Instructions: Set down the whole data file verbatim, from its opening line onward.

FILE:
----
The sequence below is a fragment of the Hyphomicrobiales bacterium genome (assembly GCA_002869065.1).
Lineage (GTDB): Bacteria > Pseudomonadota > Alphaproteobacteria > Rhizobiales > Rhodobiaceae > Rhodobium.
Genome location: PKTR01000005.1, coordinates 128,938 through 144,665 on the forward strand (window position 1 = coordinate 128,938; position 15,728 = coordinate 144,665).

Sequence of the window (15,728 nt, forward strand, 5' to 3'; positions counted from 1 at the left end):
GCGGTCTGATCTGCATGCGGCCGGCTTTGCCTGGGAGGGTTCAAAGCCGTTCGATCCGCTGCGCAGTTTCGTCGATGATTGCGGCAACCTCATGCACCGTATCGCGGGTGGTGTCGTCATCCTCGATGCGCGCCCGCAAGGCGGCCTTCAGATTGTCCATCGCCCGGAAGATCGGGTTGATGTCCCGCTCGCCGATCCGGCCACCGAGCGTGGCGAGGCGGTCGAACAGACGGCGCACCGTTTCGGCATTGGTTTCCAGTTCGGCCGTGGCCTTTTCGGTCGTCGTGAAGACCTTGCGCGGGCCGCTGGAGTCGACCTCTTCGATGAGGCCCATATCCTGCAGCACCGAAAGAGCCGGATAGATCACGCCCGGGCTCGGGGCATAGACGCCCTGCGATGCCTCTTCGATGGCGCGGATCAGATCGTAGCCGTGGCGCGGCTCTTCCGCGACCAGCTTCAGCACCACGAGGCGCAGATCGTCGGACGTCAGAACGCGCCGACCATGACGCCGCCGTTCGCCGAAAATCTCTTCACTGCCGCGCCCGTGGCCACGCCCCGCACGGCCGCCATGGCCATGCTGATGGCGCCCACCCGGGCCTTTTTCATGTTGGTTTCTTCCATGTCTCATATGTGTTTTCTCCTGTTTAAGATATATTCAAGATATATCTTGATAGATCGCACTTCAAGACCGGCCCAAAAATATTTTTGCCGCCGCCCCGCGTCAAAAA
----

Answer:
The sequence below is a fragment of the Hyphomicrobiales bacterium genome (assembly GCA_002869065.1).
Lineage (GTDB): Bacteria > Pseudomonadota > Alphaproteobacteria > Rhizobiales > Rhodobiaceae > Rhodobium.
Genome location: PKTR01000005.1, coordinates 128,938 through 144,665 on the forward strand (window position 1 = coordinate 128,938; position 15,728 = coordinate 144,665).

Sequence of the window (15,728 nt, forward strand, 5' to 3'; positions counted from 1 at the left end):
GCGGTCTGATCTGCATGCGGCCGGCTTTGCCTGGGAGGGTTCAAAGCCGTTCGATCCGCTGCGCAGTTTCGTCGATGATTGCGGCAACCTCATGCACCGTATCGCGGGTGGTGTCGTCATCCTCGATGCGCGCCCGCAAGGCGGCCTTCAGATTGTCCATCGCCCGGAAGATCGGGTTGATGTCCCGCTCGCCGATCCGGCCACCGAGCGTGGCGAGGCGGTCGAACAGACGGCGCACCGTTTCGGCATTGGTTTCCAGTTCGGCCGTGGCCTTTTCGGTCGTCGTGAAGACCTTGCGCGGGCCGCTGGAGTCGACCTCTTCGATGAGGCCCATATCCTGCAGCACCGAAAGAGCCGGATAGATCACGCCCGGGCTCGGGGCATAGACGCCCTGCGATGCCTCTTCGATGGCGCGGATCAGATCGTAGCCGTGGCGCGGCTCTTCCGCGACCAGCTTCAGCACCACGAGGCGCAGATCGTCGGACGTCAGAACGCGCCGACCATGACGCCGCCGTTCGCCGAAAATCTCTTCACTGCCGCGCCCGTGGCCACGCCCCGCACGGCCGCCATGGCCATGCTGATGGCGCCCACCCGGGCCTTTTTCATGTTGGTTTCTTCCATGTCTCATATGTGTTTTCTCCTGTTTAAGATATATTCAAGATATATCTTGATAGATCGCACTTCAAGACCGGCCCAAAAATATTTTTGCCGCCGCCCCGCGTCAAAAA